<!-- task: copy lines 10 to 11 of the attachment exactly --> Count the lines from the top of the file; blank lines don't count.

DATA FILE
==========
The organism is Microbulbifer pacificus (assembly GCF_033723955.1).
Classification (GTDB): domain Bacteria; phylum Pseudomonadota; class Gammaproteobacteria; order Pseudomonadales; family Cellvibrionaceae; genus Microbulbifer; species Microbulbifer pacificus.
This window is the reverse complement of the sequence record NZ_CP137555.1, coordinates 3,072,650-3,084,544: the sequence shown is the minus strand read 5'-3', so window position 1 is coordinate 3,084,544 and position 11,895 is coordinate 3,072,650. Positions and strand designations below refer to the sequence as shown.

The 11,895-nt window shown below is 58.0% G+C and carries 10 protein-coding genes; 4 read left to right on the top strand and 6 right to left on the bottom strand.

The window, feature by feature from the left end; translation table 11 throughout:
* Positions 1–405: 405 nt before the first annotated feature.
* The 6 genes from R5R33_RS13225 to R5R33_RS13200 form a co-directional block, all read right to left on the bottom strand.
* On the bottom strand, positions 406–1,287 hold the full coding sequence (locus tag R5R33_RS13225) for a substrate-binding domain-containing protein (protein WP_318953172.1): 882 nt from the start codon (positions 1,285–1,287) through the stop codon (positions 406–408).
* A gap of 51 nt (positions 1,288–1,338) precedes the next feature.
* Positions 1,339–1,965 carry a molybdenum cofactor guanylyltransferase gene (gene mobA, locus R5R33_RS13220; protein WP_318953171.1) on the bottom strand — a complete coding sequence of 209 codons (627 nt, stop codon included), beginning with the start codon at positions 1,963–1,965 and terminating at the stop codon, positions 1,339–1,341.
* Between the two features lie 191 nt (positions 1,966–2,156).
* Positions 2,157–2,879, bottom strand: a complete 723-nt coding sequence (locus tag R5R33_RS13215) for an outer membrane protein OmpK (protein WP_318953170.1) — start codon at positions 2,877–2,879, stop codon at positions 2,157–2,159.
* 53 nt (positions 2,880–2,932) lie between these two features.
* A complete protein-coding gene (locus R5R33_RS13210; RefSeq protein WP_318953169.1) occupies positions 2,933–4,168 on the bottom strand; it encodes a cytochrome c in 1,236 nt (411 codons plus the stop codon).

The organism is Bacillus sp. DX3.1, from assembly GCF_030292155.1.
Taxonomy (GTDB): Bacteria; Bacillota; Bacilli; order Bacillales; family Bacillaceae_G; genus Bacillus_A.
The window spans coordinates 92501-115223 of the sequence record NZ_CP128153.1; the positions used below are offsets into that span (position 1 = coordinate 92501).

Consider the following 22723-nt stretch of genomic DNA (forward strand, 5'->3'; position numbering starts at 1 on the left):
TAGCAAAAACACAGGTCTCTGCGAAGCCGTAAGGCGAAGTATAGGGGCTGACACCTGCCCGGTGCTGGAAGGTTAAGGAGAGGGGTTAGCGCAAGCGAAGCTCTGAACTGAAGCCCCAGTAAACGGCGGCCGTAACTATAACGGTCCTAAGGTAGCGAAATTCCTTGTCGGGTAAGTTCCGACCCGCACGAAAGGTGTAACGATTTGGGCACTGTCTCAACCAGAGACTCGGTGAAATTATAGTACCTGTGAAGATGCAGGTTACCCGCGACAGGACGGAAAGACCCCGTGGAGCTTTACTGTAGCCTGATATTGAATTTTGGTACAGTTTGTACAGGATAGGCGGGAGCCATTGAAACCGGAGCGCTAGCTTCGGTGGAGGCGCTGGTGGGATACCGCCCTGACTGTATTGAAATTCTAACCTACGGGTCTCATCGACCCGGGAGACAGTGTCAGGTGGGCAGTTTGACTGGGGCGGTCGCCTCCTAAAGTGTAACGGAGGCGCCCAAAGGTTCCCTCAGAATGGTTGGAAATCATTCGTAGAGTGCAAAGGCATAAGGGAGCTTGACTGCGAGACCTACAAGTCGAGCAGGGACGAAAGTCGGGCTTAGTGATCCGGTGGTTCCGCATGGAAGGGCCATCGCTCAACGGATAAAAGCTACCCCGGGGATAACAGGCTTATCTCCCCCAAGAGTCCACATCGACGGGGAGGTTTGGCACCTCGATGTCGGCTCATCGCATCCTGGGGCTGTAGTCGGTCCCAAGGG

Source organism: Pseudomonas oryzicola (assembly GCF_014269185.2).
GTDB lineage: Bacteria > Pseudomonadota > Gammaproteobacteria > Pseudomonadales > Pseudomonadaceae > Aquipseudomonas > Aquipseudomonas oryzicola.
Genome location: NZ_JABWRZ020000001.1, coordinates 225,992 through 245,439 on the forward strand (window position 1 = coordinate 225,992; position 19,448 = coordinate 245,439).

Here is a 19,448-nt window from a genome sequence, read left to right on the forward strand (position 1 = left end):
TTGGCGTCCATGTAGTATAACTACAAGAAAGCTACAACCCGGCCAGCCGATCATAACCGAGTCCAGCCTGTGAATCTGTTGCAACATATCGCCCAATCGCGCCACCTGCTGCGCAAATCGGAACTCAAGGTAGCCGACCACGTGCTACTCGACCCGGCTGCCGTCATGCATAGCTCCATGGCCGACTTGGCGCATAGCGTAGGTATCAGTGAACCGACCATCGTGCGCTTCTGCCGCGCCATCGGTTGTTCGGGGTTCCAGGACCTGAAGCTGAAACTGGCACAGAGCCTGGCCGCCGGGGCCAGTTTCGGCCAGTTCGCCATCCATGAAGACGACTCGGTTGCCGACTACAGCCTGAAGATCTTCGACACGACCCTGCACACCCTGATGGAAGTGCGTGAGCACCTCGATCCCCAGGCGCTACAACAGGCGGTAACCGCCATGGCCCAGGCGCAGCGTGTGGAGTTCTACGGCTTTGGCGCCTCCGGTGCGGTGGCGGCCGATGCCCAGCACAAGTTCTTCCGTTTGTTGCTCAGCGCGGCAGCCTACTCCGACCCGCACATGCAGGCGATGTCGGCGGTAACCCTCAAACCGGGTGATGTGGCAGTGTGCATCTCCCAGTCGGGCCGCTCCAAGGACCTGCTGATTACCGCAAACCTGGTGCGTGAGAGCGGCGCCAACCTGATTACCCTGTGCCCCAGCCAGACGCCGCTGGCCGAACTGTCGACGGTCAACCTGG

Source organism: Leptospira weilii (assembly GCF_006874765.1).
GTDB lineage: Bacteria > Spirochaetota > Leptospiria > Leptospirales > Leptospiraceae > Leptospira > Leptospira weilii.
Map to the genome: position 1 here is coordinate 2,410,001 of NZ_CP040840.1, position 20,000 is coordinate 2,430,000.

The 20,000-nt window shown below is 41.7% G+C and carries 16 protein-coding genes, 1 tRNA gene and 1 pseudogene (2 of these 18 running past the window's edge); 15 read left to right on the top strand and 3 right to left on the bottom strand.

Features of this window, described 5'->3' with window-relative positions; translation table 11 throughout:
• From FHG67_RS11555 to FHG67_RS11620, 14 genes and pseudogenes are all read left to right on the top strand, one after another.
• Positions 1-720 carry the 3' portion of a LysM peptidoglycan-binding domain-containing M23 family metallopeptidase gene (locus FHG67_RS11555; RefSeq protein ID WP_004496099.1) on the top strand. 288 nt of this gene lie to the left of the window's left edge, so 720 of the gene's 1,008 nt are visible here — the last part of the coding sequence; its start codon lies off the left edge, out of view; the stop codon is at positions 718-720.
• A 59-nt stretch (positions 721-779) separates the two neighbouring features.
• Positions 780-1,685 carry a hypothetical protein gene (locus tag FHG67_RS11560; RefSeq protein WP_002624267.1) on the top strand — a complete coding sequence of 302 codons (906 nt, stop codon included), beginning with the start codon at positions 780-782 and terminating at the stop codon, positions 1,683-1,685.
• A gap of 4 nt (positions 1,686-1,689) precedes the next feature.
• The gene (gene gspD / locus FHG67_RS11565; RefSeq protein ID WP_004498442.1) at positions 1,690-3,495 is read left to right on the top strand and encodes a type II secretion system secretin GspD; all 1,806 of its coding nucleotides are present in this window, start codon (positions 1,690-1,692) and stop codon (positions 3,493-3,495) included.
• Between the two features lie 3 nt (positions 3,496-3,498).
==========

* Positions 1,339–1,965 carry a molybdenum cofactor guanylyltransferase gene (gene mobA, locus R5R33_RS13220; protein WP_318953171.1) on the bottom strand — a complete coding sequence of 209 codons (627 nt, stop codon included), beginning with the start codon at positions 1,963–1,965 and terminating at the stop codon, positions 1,339–1,341.
* Between the two features lie 191 nt (positions 1,966–2,156).